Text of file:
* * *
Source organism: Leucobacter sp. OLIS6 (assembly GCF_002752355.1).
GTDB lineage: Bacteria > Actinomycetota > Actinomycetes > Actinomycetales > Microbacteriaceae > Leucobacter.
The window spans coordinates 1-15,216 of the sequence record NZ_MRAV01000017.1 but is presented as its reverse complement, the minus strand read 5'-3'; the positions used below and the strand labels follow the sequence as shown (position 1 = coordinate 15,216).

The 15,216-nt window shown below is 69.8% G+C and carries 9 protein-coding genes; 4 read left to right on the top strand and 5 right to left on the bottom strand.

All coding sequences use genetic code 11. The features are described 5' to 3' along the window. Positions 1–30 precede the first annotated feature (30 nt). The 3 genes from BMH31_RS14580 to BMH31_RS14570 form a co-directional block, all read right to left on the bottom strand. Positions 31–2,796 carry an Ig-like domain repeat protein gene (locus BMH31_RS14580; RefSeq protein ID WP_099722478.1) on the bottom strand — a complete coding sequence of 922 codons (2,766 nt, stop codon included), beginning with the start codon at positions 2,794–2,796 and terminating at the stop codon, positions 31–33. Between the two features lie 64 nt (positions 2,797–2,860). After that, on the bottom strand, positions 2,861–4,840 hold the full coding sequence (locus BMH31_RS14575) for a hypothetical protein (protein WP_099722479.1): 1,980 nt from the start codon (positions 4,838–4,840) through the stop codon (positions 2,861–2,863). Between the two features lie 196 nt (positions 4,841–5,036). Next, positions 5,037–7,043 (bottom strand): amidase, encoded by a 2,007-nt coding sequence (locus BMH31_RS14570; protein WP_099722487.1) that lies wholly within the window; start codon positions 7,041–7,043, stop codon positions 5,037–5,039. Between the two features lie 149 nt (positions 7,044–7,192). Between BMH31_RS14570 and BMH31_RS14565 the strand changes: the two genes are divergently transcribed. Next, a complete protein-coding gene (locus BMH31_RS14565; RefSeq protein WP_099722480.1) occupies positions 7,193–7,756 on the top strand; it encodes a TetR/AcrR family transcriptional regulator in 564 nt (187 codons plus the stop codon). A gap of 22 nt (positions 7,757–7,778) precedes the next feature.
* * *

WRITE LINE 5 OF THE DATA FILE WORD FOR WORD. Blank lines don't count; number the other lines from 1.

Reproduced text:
All coding sequences use genetic code 11. The features are described 5' to 3' along the window. Positions 1–30 precede the first annotated feature (30 nt). The 3 genes from BMH31_RS14580 to BMH31_RS14570 form a co-directional block, all read right to left on the bottom strand. Positions 31–2,796 carry an Ig-like domain repeat protein gene (locus BMH31_RS14580; RefSeq protein ID WP_099722478.1) on the bottom strand — a complete coding sequence of 922 codons (2,766 nt, stop codon included), beginning with the start codon at positions 2,794–2,796 and terminating at the stop codon, positions 31–33. Between the two features lie 64 nt (positions 2,797–2,860). After that, on the bottom strand, positions 2,861–4,840 hold the full coding sequence (locus BMH31_RS14575) for a hypothetical protein (protein WP_099722479.1): 1,980 nt from the start codon (positions 4,838–4,840) through the stop codon (positions 2,861–2,863). Between the two features lie 196 nt (positions 4,841–5,036). Next, positions 5,037–7,043 (bottom strand): amidase, encoded by a 2,007-nt coding sequence (locus BMH31_RS14570; protein WP_099722487.1) that lies wholly within the window; start codon positions 7,041–7,043, stop codon positions 5,037–5,039. Between the two features lie 149 nt (positions 7,044–7,192). Between BMH31_RS14570 and BMH31_RS14565 the strand changes: the two genes are divergently transcribed. Next, a complete protein-coding gene (locus BMH31_RS14565; RefSeq protein WP_099722480.1) occupies positions 7,193–7,756 on the top strand; it encodes a TetR/AcrR family transcriptional regulator in 564 nt (187 codons plus the stop codon). A gap of 22 nt (positions 7,757–7,778) precedes the next feature.